Leveraging Ground Shipping While Maintaining Shipping Speed
by Jillian Voege
With more pressure to provide fast shipping in order to compete with Amazon and other big retailers, smaller eCommerce players are seeing their shipping bills skyrocket. If the expectation is to get an order within a few days as opposed to a week or more, that pushes businesses without Amazon's robust fulfillment network to rely on express air shipping. And of course, since Amazon provides free 2-day shipping with Amazon Prime, customers are also getting conditioned to getting this newfound fast shipping on the cheap.
Of course, as a business owner, there's no such thing as "free" shipping. Someone pays in one way or another, whether it's your business eating the higher shipping cost or your customer getting higher prices to account for expensive shipping. With the increased expectations of eCommerce, the pressure could put a squeeze on your margins, which makes it even harder to grow your brand.
This is why it's important to get creative with your business operations and start thinking about how to cut costs without sacrificing service. In terms of shipping, the best and most simple way to do this would be to increase the reach of your fulfillment capabilities. For instance, if you're basing your fulfillment out of one center, you can get away with standard ground shipping to customers around it, but you might have to resort to express options for customers further away. But if you have multiple fulfillment centers - whether it's through splitting inventory through different warehouses or using ship-from-store - you can use standard ground shipping in a much wider swath of your customer base.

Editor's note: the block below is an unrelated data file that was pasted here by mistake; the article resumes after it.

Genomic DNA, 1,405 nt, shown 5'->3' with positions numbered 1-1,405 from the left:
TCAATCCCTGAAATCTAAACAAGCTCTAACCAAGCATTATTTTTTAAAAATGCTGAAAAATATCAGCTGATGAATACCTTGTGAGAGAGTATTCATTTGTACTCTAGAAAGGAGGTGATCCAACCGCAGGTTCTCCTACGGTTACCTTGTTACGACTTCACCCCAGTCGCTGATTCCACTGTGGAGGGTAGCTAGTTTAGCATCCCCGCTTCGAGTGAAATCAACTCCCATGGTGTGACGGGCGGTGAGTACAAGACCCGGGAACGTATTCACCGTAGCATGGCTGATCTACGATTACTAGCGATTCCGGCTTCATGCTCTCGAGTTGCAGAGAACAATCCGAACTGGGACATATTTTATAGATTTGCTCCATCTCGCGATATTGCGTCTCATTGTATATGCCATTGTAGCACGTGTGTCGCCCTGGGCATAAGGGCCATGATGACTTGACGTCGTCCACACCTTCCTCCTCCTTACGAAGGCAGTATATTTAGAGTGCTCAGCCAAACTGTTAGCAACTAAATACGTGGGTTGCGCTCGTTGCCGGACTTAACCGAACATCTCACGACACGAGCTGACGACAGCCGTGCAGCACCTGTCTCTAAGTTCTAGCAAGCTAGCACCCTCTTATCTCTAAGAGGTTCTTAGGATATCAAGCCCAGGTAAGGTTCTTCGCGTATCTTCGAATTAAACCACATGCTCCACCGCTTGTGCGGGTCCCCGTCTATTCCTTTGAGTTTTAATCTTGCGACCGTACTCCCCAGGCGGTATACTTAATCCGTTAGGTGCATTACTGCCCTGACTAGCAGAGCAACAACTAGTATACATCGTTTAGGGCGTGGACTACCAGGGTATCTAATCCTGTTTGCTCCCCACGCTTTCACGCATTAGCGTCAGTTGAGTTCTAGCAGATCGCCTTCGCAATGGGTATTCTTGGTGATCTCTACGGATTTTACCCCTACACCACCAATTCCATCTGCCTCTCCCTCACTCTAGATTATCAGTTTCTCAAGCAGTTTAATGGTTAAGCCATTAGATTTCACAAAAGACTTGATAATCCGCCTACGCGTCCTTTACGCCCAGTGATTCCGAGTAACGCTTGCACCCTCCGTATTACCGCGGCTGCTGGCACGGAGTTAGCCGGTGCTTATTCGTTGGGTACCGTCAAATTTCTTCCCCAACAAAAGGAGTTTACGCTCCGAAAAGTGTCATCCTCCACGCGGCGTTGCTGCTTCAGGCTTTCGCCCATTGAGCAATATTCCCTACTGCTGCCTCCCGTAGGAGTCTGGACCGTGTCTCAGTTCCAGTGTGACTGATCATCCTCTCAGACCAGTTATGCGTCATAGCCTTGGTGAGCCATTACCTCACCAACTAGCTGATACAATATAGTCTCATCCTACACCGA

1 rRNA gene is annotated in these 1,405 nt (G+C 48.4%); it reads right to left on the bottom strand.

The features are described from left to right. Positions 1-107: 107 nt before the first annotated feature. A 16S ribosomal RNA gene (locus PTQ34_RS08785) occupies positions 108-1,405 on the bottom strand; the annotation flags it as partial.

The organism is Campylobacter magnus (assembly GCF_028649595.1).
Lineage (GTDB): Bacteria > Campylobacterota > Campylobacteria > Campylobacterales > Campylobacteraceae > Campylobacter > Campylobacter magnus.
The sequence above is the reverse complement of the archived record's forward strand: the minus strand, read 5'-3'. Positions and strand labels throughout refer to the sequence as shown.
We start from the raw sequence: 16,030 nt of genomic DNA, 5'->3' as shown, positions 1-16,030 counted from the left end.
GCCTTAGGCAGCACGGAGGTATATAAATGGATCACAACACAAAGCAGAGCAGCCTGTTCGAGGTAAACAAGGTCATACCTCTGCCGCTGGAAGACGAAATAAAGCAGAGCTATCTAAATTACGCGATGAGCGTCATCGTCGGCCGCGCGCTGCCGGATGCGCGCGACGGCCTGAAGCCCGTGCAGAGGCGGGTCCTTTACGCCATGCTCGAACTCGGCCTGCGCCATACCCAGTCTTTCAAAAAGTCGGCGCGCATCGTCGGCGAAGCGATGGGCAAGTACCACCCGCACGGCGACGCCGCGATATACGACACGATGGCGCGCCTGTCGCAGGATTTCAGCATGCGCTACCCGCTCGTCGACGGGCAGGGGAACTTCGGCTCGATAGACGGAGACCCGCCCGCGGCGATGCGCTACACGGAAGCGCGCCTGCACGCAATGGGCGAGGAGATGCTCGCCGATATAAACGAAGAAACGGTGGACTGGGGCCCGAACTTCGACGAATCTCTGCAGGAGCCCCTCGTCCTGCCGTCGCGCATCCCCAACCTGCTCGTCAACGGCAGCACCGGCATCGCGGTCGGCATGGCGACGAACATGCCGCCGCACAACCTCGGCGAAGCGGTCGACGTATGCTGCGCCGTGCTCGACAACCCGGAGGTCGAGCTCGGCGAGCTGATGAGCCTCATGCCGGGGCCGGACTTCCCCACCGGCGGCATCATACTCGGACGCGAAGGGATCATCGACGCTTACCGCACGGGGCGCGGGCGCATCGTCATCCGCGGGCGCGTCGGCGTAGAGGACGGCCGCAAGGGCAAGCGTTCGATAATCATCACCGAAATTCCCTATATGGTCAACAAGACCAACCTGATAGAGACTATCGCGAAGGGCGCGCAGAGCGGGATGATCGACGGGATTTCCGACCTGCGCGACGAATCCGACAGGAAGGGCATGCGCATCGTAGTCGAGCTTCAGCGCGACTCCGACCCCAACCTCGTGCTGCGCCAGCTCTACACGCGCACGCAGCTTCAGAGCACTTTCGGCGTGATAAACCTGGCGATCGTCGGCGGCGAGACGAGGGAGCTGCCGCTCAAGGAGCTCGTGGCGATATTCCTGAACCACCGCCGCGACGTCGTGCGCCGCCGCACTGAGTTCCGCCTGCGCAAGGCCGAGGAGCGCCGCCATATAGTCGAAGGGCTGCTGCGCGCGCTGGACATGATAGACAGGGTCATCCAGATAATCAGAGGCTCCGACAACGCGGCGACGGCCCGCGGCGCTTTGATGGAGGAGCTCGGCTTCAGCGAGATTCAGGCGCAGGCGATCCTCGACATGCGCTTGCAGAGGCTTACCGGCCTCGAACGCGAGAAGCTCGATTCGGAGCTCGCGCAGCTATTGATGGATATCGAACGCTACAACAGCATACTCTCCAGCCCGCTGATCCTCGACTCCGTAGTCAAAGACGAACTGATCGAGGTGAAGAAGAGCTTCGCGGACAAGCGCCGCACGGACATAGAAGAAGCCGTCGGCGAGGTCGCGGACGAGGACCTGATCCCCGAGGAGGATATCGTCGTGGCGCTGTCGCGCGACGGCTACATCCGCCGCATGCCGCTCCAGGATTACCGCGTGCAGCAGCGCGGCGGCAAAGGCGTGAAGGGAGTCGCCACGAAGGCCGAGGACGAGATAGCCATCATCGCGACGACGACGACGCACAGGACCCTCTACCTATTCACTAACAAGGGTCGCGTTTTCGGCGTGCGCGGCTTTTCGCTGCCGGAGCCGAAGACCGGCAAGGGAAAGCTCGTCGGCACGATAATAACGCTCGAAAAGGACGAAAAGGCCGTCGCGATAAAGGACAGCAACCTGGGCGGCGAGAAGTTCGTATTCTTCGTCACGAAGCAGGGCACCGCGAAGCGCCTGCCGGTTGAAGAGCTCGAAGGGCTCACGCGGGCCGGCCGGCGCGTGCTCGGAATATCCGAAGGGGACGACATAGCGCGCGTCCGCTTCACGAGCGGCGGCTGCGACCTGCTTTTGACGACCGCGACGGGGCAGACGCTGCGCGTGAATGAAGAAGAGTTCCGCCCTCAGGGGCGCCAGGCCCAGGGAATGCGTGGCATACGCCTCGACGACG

Most 3PLs have different warehouses for you to leverage, and if you have retail locations, you can also use ship-from-store to turn them into de facto fulfillment centers. Of course, when you split inventory across different locations, you increase the complexity of your inventory management. This is why it's also important to maintain accurate inventory visibility across all your different stock locations (and it's just good operations to maintain inventory accuracy in general).
It's also important to choose fulfillment centers in the right locations. Do a quick analysis to see where most of your customers live, then set up fulfillment centers around those areas to ensure that standard ground will be the default option for most of your customers.
In general, more and more is expected of you as an eCommerce business. If the current expectation is to receive a product within a few days of ordering without paying a premium shipping price, it's still important to keep up with those expectations. Because the cold truth is, if you can't meet their expectations, they'll go to someone else who can.